A lot of people associate me with drums. I could play them; I play rhythms internally. Certainly to compose you have to know these rhythms inside. If you’re going to play, and well, you can’t just play with your hands. Although I’m not a practising Orisha, I connected with the source of the music I’d loved all my life, and I became a student of something that I marvel has existed for 500 years and is only now being recognised.

Orisha taught me to play things with more conviction, and to understand the source better, but I never tried to copy forms or chants. If people hear the forms in my music, it’s subconscious. At live performances, I acknowledge Orisha as part of my musical statement. I always try to give respect to Andrew Beddoe.

The East Indian connection in my music began with the music I heard on the radio, and then I got turned on to classical Indian music: ragas, sitar, Ravi Shankar. I took to it immediately. I composed East Indian music which I’d later play with Mungal Patasar, who I met when he was still new to the sitar. We did the soundtrack to Bim, around 1973, a film about an Indian from Central Trinidad who moves to town and grows up on the streets. The music had to reflect both the East Indian rural environment and the trauma of the urban transposition.

I like working in dramatic situations, and although I did a lot of recording after the 1960s, due to the unprofessionalism of the times there was no LP, just a lot of overtures and stories. But that whole time I was involved in theatre. This developed from my collaboration with Derek Walcott on the 1972 production of Ti-Jean and His Brothers at the New York Shakespeare Festival. I wrote music for Walcott’s lyrics, and in some cases words and music, because even though he was a superior writer he was cool enough to say “this is perfect.”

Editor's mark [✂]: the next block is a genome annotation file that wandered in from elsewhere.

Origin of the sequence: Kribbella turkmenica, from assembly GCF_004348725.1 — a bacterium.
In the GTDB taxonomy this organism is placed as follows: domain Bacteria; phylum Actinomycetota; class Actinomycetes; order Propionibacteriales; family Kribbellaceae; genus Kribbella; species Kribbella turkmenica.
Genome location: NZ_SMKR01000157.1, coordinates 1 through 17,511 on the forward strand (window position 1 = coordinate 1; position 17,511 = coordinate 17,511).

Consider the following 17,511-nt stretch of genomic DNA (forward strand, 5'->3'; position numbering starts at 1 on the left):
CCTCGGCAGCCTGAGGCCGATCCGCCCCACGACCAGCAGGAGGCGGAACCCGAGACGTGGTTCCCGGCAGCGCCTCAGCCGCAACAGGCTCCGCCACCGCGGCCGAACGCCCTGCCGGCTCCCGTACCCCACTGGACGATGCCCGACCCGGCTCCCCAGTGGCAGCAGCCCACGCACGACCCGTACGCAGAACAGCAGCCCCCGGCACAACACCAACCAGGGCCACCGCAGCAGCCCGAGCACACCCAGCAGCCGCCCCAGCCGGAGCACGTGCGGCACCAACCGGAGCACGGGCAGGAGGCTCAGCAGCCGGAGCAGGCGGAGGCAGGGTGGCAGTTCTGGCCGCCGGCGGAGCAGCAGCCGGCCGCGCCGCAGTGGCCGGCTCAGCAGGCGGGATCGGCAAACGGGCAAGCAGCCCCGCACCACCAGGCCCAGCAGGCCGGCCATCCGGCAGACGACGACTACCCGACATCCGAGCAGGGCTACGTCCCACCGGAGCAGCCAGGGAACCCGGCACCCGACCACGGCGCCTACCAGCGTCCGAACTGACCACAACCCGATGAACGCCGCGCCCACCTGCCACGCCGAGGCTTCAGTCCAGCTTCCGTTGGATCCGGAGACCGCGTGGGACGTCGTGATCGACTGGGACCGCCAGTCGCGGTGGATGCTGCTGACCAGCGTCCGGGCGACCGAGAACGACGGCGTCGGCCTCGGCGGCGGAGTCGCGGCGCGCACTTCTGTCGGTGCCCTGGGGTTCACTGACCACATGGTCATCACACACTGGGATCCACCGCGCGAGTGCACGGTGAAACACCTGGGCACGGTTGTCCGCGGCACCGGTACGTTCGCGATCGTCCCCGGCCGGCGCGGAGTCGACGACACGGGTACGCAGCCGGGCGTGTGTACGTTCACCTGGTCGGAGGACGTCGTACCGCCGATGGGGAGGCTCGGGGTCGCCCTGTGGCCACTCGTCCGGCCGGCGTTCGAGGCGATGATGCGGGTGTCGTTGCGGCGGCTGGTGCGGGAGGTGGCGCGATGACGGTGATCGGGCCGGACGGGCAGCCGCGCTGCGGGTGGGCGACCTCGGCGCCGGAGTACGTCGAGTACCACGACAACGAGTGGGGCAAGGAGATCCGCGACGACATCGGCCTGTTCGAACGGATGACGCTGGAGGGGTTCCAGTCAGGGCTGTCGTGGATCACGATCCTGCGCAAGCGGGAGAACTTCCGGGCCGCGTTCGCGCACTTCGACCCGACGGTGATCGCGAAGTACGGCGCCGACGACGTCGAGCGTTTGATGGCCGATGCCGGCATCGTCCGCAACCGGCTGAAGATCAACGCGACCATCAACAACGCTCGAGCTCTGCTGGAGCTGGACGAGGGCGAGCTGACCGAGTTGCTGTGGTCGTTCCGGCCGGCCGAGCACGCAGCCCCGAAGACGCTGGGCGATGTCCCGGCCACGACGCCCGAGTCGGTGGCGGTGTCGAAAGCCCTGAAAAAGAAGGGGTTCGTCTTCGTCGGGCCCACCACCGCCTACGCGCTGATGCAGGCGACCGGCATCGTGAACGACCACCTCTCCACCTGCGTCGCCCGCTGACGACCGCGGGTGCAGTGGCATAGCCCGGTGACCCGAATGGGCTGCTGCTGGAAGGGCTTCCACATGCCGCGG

The festival director Joseph Papp was so impressed he offered me work on Measure for Measure done in a Caribbean setting, with top actors like Kevin Kline. The director was amazed at my facility with Shakespeare’s language. I was able to deal with it very easily, which says a lot for Shakespeare.

Drama gives me a context to work in and come up with things I wouldn’t normally, especially when the music isn’t from the calypso genre. I try not to be conscious of music philosophy, but to stay tuned to attitude and phraseology and the musical vocabulary of the area that spawned me.

Working in the theatre has made me realise we have a musical vocabulary that’s so vast it allows us to deal with everything from birth to death and everything in between. Recently I worked on Geraldine Connor’s Carnival Messiah and the concept for my album Iere 21 is a history of Trinidad in music, from the Caribs to the European invaders and onwards.

All our music comes from the heart and soul of the Caribbean. It is music that takes its roots from Africa, East India, Amerindian culture, and we embrace the world, but we are a Caribbean group. The spirituality in the music comes from those sources. We try to take it into the current time and a new dispensation, so that the world will move ahead technologically, but at the same time have a humanitarian base which people can relate to.

As an instrumentalist I have a creative and unique way of phrasing. I’m not a highly technical musician. I’m probably on the level of a blues musician, where emotion and phrasing are more important than technical skill. And because I’ve always tried to be at the cutting edge of diaspora music, young musicians identify with me. There’s no barriers between what I do and what they’re doing, which is why I like to work with lots of other musicians.

As for fame and fortune, they’re illusions, not something I’m preoccupied with. The whole point is to win a Grammy and stay balanced, or not win a Grammy and stay balanced — which is not to say I don’t want the music to be heard by as many people as possible. I think what I do is exciting. It feeds me spiritually and people seem to get a lot out of it. What more could I ask for?